UK grapples with childcare crisis as staff shortages force crèches to close | Preschool Education

Nurseries in the UK are being forced to close or reduce their shifts at an alarming rate as they struggle to recruit and retain staff, the National Day Nurseries Association (NDNA) has warned.

The crisis will only deepen as more childcare providers go out of business, demand for places increases and prices rise even higher for families struggling with the rising cost of living.

Purnima Tanuku, the chief executive of the NDNA, said: “Until recently, government underfunding was the main reason why nurseries went bankrupt, but now we are seeing more nurseries unable to open because they cannot hire enough staff,” she says. . said.

“Any closure is devastating to local communities, parents and children. They should not be duped because the government has failed to invest in our young workforce.”

Her comments follow widespread industry criticism of the government’s suggestion that nurseries in England could accommodate more toddlers without hiring additional staff.

At a cabinet meeting on lowering the cost of living last week, Boris Johnson raised the issue of reviewing the nursery ratios of staff and children — a proposal labeled “ridiculous” and “offensive” by young child providers.

Tanuku said the prime minister’s plans would likely lead to more qualified personnel leaving the sector. “The suggestion that the best way to help families with expenses is to tinker with proportions is shortsighted. It will put more pressure on the workforce and endanger children.”

About 95% of daycare centers say government funding doesn’t cover their costs and 85% are running at a loss or even break even, the NDNA says. Now the recruitment crisis has reached a level that is forcing many farms to reduce their intake.

Sam Sims, the manager of Rydal Day Nursery in north Somerset, was forced to close the nursery’s nursery for the first time in March, leaving 23 families without childcare.

She said: “We used to have a lot of applicants when we advertised, but today we can’t attract staff and people with the right qualifications can’t get through. Funding for the early years doesn’t cover staff wages, so nurseries across the industry can’t afford to pay more than minimum wage.”

When asked what she would like to see from the government, she replied: “A massive recruiting campaign, recognition of the importance of early years and more funding.”

Lisa Dobbs is an NDNA Network Chair in Wales and runs the Bridgend College Day Nursery. She said: “At our networking events, recruitment is the main concern.

“Some smaller nurseries have had to shorten their opening hours and a well-respected 46-seater nursery has closed in our area due to financial and staffing pressures. Unfortunately, many really experienced practitioners are leaving the profession.”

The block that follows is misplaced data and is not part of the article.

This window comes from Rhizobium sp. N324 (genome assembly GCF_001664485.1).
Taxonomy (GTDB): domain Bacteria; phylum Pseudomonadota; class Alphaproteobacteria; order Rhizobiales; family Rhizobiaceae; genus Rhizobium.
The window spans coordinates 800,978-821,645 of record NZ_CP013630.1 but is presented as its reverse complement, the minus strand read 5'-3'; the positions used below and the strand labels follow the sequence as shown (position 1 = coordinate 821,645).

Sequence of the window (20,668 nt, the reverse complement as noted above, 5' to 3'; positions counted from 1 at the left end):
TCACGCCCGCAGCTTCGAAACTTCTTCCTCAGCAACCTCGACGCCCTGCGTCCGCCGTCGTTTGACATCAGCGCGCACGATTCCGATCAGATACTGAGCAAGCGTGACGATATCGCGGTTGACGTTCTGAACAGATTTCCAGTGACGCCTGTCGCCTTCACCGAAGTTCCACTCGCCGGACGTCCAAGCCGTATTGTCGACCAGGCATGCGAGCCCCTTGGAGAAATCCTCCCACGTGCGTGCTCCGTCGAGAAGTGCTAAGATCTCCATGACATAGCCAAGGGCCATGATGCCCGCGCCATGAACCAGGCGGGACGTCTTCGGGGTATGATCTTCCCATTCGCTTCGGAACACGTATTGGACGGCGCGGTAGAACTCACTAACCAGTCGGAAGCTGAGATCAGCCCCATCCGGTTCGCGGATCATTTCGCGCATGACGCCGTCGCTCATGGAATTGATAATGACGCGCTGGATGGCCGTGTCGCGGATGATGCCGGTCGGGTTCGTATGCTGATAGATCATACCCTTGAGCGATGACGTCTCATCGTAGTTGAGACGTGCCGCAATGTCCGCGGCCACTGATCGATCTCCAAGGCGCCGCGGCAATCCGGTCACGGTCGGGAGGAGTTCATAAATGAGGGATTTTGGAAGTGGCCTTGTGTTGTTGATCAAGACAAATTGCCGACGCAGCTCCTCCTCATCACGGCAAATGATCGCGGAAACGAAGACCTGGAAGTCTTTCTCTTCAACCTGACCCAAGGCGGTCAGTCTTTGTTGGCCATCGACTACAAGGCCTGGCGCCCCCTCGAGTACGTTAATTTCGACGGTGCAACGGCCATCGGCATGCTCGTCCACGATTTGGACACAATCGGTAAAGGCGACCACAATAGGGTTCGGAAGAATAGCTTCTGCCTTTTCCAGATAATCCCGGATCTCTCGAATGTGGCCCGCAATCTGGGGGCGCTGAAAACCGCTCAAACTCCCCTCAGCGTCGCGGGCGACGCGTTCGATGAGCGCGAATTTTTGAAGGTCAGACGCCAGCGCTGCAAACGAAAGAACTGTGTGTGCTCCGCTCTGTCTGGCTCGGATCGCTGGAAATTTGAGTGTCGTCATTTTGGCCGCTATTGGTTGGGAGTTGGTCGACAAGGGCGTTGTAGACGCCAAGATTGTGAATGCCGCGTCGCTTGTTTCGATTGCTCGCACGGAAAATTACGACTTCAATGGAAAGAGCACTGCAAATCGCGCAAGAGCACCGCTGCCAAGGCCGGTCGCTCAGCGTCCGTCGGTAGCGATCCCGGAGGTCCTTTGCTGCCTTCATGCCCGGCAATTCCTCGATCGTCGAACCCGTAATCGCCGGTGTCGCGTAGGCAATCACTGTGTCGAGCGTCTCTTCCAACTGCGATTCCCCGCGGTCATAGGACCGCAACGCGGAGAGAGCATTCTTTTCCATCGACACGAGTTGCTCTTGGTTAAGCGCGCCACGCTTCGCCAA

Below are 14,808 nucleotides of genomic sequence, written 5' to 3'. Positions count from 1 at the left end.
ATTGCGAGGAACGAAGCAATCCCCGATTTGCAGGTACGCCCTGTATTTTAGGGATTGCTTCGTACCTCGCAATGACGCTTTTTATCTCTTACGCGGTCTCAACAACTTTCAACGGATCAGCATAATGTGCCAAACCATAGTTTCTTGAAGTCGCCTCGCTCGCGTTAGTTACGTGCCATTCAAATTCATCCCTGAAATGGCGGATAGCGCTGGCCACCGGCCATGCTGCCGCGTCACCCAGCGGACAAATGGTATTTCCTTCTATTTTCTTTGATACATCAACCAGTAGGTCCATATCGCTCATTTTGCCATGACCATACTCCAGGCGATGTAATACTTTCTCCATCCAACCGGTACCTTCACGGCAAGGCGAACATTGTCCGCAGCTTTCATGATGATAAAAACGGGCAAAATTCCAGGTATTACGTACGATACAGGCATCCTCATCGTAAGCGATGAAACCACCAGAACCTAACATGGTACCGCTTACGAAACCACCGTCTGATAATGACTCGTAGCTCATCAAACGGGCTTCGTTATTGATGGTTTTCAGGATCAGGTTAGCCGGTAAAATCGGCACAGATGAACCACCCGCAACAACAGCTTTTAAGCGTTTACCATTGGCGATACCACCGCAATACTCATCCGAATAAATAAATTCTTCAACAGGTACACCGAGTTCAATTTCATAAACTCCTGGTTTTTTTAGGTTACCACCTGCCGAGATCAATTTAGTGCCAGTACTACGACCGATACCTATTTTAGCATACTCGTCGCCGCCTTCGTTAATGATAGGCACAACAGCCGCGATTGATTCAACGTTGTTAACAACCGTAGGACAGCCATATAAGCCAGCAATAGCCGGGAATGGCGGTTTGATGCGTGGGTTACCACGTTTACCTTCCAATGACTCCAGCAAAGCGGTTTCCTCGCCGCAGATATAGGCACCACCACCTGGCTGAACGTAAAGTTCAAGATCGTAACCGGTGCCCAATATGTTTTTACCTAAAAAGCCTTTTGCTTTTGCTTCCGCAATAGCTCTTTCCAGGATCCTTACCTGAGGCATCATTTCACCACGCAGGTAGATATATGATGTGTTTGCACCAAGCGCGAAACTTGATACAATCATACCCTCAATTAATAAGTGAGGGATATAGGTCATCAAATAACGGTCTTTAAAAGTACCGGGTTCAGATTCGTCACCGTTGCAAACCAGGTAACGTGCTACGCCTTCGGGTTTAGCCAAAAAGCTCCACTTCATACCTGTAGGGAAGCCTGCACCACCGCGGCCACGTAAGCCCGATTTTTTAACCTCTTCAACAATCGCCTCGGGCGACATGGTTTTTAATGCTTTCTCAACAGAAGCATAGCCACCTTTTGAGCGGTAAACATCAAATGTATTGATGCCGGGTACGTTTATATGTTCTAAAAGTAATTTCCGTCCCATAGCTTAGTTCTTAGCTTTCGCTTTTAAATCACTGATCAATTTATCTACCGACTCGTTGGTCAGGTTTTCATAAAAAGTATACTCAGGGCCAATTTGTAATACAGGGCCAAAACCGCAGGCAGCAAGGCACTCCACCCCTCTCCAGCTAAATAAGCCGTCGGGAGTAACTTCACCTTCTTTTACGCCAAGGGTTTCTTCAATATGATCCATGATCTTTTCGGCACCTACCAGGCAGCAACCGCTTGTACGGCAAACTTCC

The latest government figures show that there was a decline of more than 300 nurseries in England between July 2020 and July 2021.

In Scotland, Sharon Fairley, nursery owner and CEO of the Scottish Private Nursery Association, told the… Observer that its members “cannot attract professionals to work within the sector”.

Moreover, people are leaving the profession for better paying jobs as it is a market for job seekers due to low unemployment.

Fairley, the director of four nurseries in Edinburgh and West Lothian, said: “We have room for more children to meet the demand from working parents, but we cannot guarantee that the staff will meet the required proportions.”

June O’Sullivan is the chief executive of the London Early Years Foundation (LEYF) – a social enterprise that operates 39 nurseries in some of the most deprived areas of the capital.

She said: “If you think about how to maintain an already shrinking workforce, easing the staffing of daycare centers could be the death knell for so many people. Employees already feel undervalued and existing funding is insufficient without that extra pressure.

Will Quince MP
Will Quince, the children’s minister. Photo: Matt Crossick/Alamy

“The recruitment crisis is the worst it has ever been. The pool of qualified level three staff – the bread and butter staff – has really dwindled.”

The organization has cut many staff in central London as people have been displaced by high travel and rental costs, she said. And previously 15% of the workforce was European, but many have now left the UK.

Nicole Politis, who runs Portico Day Nurseries, has tried to recruit staff for six vacancies in St Helens and Lancashire, but managed to interview one person in just three weeks. She said: “We don’t get any interest. It has never been so difficult to attract people.”

She says many nurseries are struggling with rising utility bills and business rates. And although they have a waiting list at three of their nurseries, they are unable to accept more children due to lack of staff. “This could jeopardize our free funded places and unfortunately it will be children from low income families who will suffer,” she said.

Official data from Ofsted shows that nurseries in poor and underprivileged neighborhoods are closing faster.

The children’s minister, Will Quince, has said he will not compromise on safety and quality in the pursuit of value for money for parents and taxpayers.

A spokesman said the government was increasing hourly rates paid to childcare providers and had already announced it to £180 million to provide better training and support for staff working with preschoolers.

“We are aware of concerns about recruitment and retention and are working with the industry to look further into how we can support providers in this area.

“Ministers are looking at all possibilities to support parents with the availability and costs of childcare. Any significant regulatory change would be subject to consultation.”

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